And whilst all of this was going on, at the back of my mind was a little niggling thought, that this could kill me. I know of people with PH who have dramatically deteriorated after a chest infection. I know of people on the transplant waiting list who have died after a chest infection. 1 in 4 people waiting for new lungs, will not live to see the day that they receive their call- some of those will succumb to a seemingly simple illness that overwhelms their body. Like this. It was scary to think about. So during the day I pushed away the worry, instead focusing on anything and everything else. But it would often creep in to my head at 4am, when I could barely breathe with the gunk rolling around in my lungs. As soon as the GP surgery opened on the Monday after that awful weekend, I re-booked another emergency home visit! This time I’d regained my spunk; so asked for blood and sputum tests to analysis which strain I was harbouring. The Brompton were informed, and were on standby to see me in a few days if there was no improvement. And different antibiotics were prescribed. Happily, after a couple of days I started to feel better. After a few more days I started to breathe easier. After a week I stopped coughing up gunk. And after two weeks I had the strength to leave the house for the first time in a month. It was -and is- such a relief to be getting better! Such a relief! 🙂But although I’m on the home straight, I’m not yet completely hunky-dory. A common and normally harmless after-illness symptom (mucus dripping down the throat), has caused me to have a few laryngospasms. Utterly terrifying episodes where my throat closes up completely. Yep completely. I cannot take a breath in at all, or the throat further tightens, and produces an awful stridor sound. Incredibly frightening! Experiencing full laryngospasms are the scariest moments of my life. Normally I suffer maybe one a year… but in the past week, I have had five episodes. And for the first time, some have occurred whilst I’ve been sleeping! Utterly terrifying! I can’t describe how scary it is to wake up and realise that my body needs to breath, but can’t. Thankfully, each time I’ve remembered to blow out- the only way to loosen the grip on the throat. But I’ve been nervous all week of suffering another episode. I’m constantly drinking water to wash away any excess mucus before it tickles my throat. I’ve now lasted four days without one, so fingers crossed it is stopping. So although it’s been a month of breathing issues, it’s a wonderful time of year to be forced to stay in and keep warm. Enjoying films, eating chocolates and watching the fairy lights on the tree! And as I’ve been unable to move off my sofa, I’ve instead got super organised for the 25th! Presents have been bought and wrapped, Christmas cards written, and the tree covered in baubles.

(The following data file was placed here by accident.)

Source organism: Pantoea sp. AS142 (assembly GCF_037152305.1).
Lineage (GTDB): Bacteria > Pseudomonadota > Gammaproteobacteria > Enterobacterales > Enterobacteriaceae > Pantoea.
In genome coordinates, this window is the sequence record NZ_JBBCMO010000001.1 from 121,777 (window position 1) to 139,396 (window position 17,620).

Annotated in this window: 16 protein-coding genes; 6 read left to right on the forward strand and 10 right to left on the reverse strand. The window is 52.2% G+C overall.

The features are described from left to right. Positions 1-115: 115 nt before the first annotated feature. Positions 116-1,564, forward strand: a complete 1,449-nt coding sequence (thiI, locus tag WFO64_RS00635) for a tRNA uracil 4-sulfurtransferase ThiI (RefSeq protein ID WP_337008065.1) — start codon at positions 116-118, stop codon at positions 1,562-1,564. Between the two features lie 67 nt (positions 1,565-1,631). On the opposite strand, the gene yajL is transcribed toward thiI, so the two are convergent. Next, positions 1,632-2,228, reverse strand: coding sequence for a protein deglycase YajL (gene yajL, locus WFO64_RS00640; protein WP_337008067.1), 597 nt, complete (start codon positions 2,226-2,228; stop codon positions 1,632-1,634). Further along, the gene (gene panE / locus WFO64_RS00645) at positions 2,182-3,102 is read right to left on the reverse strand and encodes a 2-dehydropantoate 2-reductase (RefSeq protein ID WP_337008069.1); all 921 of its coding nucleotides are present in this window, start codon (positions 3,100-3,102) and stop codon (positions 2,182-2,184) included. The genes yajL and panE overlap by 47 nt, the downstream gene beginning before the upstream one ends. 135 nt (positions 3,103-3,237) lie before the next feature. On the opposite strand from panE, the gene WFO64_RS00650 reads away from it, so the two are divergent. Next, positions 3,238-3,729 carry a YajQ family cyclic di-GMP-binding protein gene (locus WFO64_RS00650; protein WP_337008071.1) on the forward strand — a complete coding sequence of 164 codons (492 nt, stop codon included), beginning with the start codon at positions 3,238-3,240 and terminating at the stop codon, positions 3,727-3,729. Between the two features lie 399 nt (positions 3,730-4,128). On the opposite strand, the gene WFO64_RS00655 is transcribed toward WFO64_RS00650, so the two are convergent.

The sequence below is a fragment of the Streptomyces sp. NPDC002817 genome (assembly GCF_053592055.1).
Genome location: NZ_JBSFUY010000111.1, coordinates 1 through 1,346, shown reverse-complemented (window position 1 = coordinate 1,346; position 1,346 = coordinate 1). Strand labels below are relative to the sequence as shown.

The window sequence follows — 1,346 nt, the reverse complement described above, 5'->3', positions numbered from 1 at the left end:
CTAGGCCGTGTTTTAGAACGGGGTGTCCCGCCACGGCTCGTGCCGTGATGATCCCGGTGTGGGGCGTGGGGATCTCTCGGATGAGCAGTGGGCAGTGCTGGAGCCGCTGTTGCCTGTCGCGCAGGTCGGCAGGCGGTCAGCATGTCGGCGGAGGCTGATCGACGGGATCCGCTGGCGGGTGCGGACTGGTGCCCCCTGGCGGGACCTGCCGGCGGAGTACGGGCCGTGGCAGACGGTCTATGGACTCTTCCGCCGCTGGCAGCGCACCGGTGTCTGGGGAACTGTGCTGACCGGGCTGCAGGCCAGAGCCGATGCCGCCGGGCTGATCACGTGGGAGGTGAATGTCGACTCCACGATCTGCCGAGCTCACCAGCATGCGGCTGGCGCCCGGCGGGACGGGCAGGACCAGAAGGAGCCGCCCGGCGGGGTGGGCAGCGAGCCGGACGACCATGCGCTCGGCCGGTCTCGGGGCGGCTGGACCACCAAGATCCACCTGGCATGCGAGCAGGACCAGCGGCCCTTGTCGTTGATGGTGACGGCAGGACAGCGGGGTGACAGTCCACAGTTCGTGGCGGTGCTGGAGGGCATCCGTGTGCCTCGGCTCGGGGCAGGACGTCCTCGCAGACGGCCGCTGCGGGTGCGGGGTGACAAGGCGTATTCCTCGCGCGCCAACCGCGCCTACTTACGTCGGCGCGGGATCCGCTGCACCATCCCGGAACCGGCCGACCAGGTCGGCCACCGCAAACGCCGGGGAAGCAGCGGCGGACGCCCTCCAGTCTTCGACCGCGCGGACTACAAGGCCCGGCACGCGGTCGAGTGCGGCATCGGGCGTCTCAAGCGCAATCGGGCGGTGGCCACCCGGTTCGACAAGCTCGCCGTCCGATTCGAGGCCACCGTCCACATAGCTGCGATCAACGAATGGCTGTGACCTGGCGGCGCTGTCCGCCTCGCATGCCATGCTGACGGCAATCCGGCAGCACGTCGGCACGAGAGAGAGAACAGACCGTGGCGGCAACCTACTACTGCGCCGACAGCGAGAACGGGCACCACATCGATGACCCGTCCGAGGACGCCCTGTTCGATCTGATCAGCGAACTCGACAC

And I’ve asked Santa for a medical face mask, so I don’t get any unexpected presents from fellow patients when I next go to the doctors for a blood test!